Previous health policy was endorsed in 2002 and aimed to achieve an acceptable standard of good health by providing cost-effective healthcare among the general population and planned to increase the health sector expenditure to 6% of gross domestic product (GDP). National Health Policy (NHP) 2002 also targeted to control the major diseases such as Polio, TB, malaria, and HIV. Though policy succeeded in eliminating polio but failed to eradicate persisting challenges such as inadequate health services, low public expenditure on healthcare system leading people to poverty in order to avail health services.
Central government announces NHP 2017 with an assurance of delivering quality healthcare services to everyone with financial protection. On 15 March 2017, union cabinet chaired by the prime minister of India established and approved the NHP 2017. The objective of the policy is to deliver high-quality healthcare services to everyone by strengthening the primary healthcare centers. It seeks to promote the quality of care, additional focus on emerging diseases and investment in promotive and preventive healthcare.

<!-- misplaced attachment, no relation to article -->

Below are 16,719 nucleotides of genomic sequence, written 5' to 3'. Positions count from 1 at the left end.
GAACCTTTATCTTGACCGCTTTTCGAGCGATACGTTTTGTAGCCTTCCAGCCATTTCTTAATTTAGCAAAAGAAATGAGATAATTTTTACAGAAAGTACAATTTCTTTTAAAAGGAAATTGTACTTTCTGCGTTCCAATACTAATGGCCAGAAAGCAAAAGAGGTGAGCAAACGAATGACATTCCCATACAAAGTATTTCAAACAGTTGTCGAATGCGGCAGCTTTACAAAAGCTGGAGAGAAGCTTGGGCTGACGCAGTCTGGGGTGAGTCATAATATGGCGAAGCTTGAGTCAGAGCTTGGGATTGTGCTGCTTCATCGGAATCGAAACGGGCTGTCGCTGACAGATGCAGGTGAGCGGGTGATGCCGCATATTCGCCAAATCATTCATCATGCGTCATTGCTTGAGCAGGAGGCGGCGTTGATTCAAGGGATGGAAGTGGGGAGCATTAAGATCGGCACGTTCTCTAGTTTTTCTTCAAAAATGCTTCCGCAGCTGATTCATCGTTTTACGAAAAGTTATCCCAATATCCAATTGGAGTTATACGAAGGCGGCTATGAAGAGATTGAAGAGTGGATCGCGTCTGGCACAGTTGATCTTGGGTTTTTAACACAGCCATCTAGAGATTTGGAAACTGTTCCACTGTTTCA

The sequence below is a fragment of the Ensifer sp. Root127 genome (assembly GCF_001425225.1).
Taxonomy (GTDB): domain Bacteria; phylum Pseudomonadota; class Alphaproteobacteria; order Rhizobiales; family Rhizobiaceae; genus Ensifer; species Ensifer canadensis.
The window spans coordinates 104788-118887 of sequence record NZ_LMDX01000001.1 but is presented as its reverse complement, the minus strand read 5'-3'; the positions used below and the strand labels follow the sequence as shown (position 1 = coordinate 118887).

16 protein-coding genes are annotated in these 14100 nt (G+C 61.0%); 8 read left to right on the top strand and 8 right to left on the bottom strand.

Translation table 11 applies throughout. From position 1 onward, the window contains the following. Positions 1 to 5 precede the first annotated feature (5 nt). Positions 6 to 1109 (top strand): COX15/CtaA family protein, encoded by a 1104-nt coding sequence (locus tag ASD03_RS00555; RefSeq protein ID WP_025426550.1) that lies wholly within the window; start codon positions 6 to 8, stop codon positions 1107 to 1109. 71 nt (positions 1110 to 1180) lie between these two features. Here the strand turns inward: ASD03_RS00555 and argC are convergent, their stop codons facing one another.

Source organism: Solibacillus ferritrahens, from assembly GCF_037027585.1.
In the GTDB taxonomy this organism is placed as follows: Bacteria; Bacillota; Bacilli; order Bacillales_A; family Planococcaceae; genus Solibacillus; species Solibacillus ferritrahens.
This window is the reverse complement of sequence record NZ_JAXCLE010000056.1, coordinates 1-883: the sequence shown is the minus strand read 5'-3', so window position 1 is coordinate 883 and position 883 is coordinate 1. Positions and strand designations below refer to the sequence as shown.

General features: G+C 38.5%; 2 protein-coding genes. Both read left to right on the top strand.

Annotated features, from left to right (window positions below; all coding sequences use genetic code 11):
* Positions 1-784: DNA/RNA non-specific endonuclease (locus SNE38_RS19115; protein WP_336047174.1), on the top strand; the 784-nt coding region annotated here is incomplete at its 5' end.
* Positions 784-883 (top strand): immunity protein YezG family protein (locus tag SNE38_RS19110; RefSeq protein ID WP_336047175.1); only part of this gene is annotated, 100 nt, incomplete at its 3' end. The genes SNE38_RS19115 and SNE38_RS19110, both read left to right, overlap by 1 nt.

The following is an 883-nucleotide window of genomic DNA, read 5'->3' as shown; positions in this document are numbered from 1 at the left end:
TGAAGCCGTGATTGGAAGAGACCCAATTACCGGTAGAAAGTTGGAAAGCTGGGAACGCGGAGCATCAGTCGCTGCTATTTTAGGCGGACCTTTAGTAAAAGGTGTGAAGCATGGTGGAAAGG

It promises to increase the public health expenditure to 2.5% of GDP in a time-bound manner. It assures to provide higher comprehensive primary healthcare packages for geriatric health care, palliative care, and rehabilitative care services. Policy targets to increase the life expectancy at birth from 67.5% to 70% by 2025 and to reduce the neonatal mortality rate to 28 by 2019. In 1951, life expectancy was 36.7 years and in 1981 it was 54, in 2000 it was 64.6.
The policy is purely patient-oriented and intends to provide financial protection at secondary and tertiary care levels offering free drugs, diagnostics, and emergency care services in all public hospitals. The policy also propounds a positive and proactive collaboration with the private sectors for filling the gap in the healthcare system. It envisages private sector collaboration for strategic purchasing, capacity building, skill development programs, awareness generation, developing sustainable networks for the community to strengthen mental health services, and disaster management. It also envisages integration of AYUSH systems covering cross referrals, collocations and integrative practices across systems of medicines.
Primary intention of the policy is to strengthen and prioritize the government roles in improving the health systems in all possible dimensions, where role includes investment in health, organization, and financing of health care services, prevention of diseases and promotion of good health activities, access to advanced technologies, developing human resources, and encouraging medical pluralism. The policy supports progressive incremental assurances based approach intending to achieve universal access to good quality healthcare services without facing financial hardship.
-Madhusudan M R